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Pageantry, Tradition And Inspiration Mark USMMA 76th Commencement Exercises

Hard work, determination, endurance and high spirits praised

There is a certain grandeur in all the events held at the Kings Point United States Merchant Marine Academy, but none can top the thrill of witnessing 219 young men and women from across America and from around the world as they graduate from a rigorous and at times grueling four-year program in academics and seamanship. According to Academy figures, 21 percent of these graduates will serve in active military duty and 67 percent will be employed on board commercial and navy ships.

Dr. Kumar, interim superintendent told the graduates, “Together we have navigated tempestuous waters, yet we have stayed the course and made it to the boat safe and have been an outstanding class, the best I have seen in my five years is my honor to give you away to the nation, to the world as our proud ambassadors.”

The Secretary of the Department of Transportation Ray La Hood thanked Dr. Kumar for stepping forward to lead the Academy during the troubled times when the superintendent’s office was vacant. The secretary reaffirmed his commitment to the academy and its high priority for him. He quoted from the Academy’s motto, “Deeds not words” as his watchwords. His promise to appoint a superintendent to lead the institution was fulfilled barely a week after graduation with the announcement of Colonel James Helis’s appointment to lead the institution starting in mid-July.

He said, “We recognize that a strong merchant marine is not a is a necessity...we are rebuilding the Academy and are committed to updating every corner of this campus until it reflects the excellence of the fine men and women walking this campus.”

LaHood introduced Captain Kelly and also welcomed his wife, Congresswoman “Gabby” Giffords, who received a long and heartfelt standing ovation.

With such a high-flying and famous career, Captain Kelly’s address was refreshingly candid and humble. He encouraged the graduates to set high goals. He said that when he graduated from the Academy, his goal was to to be the first person to walk on the planet Mars. “My crazy ambition was a great gift to set me down a path that ended with my going into space four times.” He headed for flight school in 1986 in Pensacola, Florida, but realized during his training that “I was not a particularly good pilot...after months of training I could barely land that airplane...” He recounted his first landing on a ship’s “tiny flight deck, bobbing on the water. “It’s a scary affair....when the Navy sends you to land on a flight deck for the first time, nobody is crazy enough to go with you.” After his difficult landings, an instructor asked him if he thought piloting was a good career choice.

Kelly emphasized, “How good you are at the beginning is not an indicator of how good you can become...I overcame a lack of aptitude with practice, persistence and the drive to never give up. Remember, I started out as a lousy pilot and ended up as an astronaut.”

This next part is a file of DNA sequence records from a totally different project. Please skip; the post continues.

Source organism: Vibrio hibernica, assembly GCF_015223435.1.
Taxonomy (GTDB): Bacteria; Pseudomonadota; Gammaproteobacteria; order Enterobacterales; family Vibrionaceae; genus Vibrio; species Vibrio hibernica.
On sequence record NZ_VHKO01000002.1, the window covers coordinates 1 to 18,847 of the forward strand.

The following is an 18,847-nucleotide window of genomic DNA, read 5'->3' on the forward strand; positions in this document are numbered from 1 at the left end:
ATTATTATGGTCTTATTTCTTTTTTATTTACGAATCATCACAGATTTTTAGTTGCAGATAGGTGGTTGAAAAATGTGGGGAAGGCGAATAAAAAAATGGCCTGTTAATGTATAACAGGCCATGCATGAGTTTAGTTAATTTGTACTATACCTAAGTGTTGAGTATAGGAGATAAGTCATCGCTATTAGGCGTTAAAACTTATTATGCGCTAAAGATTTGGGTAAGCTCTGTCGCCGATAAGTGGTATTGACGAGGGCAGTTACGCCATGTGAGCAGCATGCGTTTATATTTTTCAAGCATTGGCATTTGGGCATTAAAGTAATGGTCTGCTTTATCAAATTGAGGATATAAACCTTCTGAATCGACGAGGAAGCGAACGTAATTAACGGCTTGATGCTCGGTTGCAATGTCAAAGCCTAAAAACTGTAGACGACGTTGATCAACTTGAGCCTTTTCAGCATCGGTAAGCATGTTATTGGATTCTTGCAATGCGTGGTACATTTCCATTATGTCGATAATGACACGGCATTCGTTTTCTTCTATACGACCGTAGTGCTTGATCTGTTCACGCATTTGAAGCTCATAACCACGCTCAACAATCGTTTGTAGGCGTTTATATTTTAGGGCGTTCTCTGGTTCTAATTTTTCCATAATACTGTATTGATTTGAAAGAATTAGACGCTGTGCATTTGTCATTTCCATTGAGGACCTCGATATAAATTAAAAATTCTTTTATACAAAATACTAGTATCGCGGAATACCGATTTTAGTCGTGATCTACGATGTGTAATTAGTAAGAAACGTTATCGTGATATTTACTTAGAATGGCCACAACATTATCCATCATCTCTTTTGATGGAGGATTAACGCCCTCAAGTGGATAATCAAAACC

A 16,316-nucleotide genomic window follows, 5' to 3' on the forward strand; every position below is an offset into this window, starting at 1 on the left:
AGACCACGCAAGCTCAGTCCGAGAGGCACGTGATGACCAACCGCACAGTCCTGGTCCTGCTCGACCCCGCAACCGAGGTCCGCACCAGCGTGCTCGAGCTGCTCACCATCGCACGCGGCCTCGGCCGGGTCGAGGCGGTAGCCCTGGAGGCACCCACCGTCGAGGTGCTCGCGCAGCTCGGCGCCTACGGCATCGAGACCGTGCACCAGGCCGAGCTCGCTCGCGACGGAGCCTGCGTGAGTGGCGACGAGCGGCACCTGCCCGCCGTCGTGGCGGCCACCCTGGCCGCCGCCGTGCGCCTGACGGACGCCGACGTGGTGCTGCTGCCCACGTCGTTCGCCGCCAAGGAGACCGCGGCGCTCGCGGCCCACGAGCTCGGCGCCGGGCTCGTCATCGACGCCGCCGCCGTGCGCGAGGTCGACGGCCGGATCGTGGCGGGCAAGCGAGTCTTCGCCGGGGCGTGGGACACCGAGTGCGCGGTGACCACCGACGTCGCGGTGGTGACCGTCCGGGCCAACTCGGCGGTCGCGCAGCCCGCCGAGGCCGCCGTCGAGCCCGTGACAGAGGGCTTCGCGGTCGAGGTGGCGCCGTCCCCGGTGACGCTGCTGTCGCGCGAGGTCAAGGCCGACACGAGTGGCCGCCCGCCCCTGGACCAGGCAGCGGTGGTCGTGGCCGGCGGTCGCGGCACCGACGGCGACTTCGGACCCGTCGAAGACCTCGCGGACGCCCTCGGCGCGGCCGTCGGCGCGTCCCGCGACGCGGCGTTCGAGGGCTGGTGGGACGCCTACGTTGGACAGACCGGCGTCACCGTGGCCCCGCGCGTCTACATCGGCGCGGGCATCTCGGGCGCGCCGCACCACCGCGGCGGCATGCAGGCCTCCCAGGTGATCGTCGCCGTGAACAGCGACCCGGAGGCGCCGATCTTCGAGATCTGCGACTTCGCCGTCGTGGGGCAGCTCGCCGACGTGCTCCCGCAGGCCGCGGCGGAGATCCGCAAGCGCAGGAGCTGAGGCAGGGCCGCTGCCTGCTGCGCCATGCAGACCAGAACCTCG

His other advice to the graduates was to learn to communicate clearly. He told the story of an opening night bombing mission during Operation Desert Storm. “We launched into the darkness of night...when we got to Iraq the entire country appeared to be on fire. We encountered two Russian missiles, one of which detonated right next to our plane...On the way out of Iraq that night, I decided I wanted to avoid the area with the Russian I decided to head directly east...into Iran...Despite the repeated protests from my navigator, I went about 150 miles into Iran before hanging a right turn..” As Kelly listened to the airwaves, he became aware that preparations were underway to deal with an approaching enemy aircraft traveling at a certain speed and altitude. He thought to himself, that poor pilot doesn’t have a chance against our guys. Suddenly, he realized that the speed and altitude being tracked was his own. “The lightbulb went off and I realized that it was me they were about to shoot down. I yelled into the radio, ‘Do not shoot down the moron in Iranian airspace.’”  Afterwards, he had plenty of time to reflect on what had happened. “I was nearly killed because I didn’t properly communicate with the folks I worked with...There is never an excuse for not having timely, accurate, and effective communication.”

He then spoke of the last year’s personal challenges. After the assassination  attempt on his wife during which a bullet pierced her brain, he said, “My wife fought to survive and then to recover and when she heads off in the morning for therapy she says, ‘Fight, fight, fight.’ She reminds me every day to deny the acceptance of failure...we know that life can change in seconds...” He quoted from Emerson who wrote, “Go where there is no path and leave a trail.” He encouraged the graduates, “You have an incredible adventure before you. As my wife always says, ‘Be passionate, be strong and be your best.’”

And in accord with tradition, Captain Ken Force directed the Regimental Band in a rousing service anthem medley during which those students going into military service stood up for their specific anthem.

The celebratory event was a special end to a year, marked by many challenges to the institution, that should only be as resilient as its students.